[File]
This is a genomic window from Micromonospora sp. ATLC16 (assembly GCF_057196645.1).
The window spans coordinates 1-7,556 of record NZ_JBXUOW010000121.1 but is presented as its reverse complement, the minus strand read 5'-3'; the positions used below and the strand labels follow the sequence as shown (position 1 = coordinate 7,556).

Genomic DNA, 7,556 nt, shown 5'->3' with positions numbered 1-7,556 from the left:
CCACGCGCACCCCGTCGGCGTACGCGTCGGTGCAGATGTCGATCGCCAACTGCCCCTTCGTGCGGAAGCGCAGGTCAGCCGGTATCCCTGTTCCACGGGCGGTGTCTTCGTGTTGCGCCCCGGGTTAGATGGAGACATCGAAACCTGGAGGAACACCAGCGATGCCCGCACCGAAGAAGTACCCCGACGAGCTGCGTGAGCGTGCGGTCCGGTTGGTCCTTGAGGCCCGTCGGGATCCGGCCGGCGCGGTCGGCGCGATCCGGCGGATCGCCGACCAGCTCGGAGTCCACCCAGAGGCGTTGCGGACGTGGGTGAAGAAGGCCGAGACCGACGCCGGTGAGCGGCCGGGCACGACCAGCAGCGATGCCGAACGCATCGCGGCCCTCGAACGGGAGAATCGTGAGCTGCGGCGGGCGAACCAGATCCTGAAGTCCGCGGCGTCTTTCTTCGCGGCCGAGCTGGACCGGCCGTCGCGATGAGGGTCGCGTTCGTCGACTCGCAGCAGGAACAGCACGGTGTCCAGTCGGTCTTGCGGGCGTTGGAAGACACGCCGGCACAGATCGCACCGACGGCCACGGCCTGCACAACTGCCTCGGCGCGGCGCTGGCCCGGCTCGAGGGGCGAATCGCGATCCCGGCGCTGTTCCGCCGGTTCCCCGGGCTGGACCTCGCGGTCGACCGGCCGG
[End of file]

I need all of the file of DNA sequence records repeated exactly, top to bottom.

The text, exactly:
This is a genomic window from Micromonospora sp. ATLC16 (assembly GCF_057196645.1).
The window spans coordinates 1-7,556 of record NZ_JBXUOW010000121.1 but is presented as its reverse complement, the minus strand read 5'-3'; the positions used below and the strand labels follow the sequence as shown (position 1 = coordinate 7,556).

Genomic DNA, 7,556 nt, shown 5'->3' with positions numbered 1-7,556 from the left:
CCACGCGCACCCCGTCGGCGTACGCGTCGGTGCAGATGTCGATCGCCAACTGCCCCTTCGTGCGGAAGCGCAGGTCAGCCGGTATCCCTGTTCCACGGGCGGTGTCTTCGTGTTGCGCCCCGGGTTAGATGGAGACATCGAAACCTGGAGGAACACCAGCGATGCCCGCACCGAAGAAGTACCCCGACGAGCTGCGTGAGCGTGCGGTCCGGTTGGTCCTTGAGGCCCGTCGGGATCCGGCCGGCGCGGTCGGCGCGATCCGGCGGATCGCCGACCAGCTCGGAGTCCACCCAGAGGCGTTGCGGACGTGGGTGAAGAAGGCCGAGACCGACGCCGGTGAGCGGCCGGGCACGACCAGCAGCGATGCCGAACGCATCGCGGCCCTCGAACGGGAGAATCGTGAGCTGCGGCGGGCGAACCAGATCCTGAAGTCCGCGGCGTCTTTCTTCGCGGCCGAGCTGGACCGGCCGTCGCGATGAGGGTCGCGTTCGTCGACTCGCAGCAGGAACAGCACGGTGTCCAGTCGGTCTTGCGGGCGTTGGAAGACACGCCGGCACAGATCGCACCGACGGCCACGGCCTGCACAACTGCCTCGGCGCGGCGCTGGCCCGGCTCGAGGGGCGAATCGCGATCCCGGCGCTGTTCCGCCGGTTCCCCGGGCTGGACCTCGCGGTCGACCGGCCGG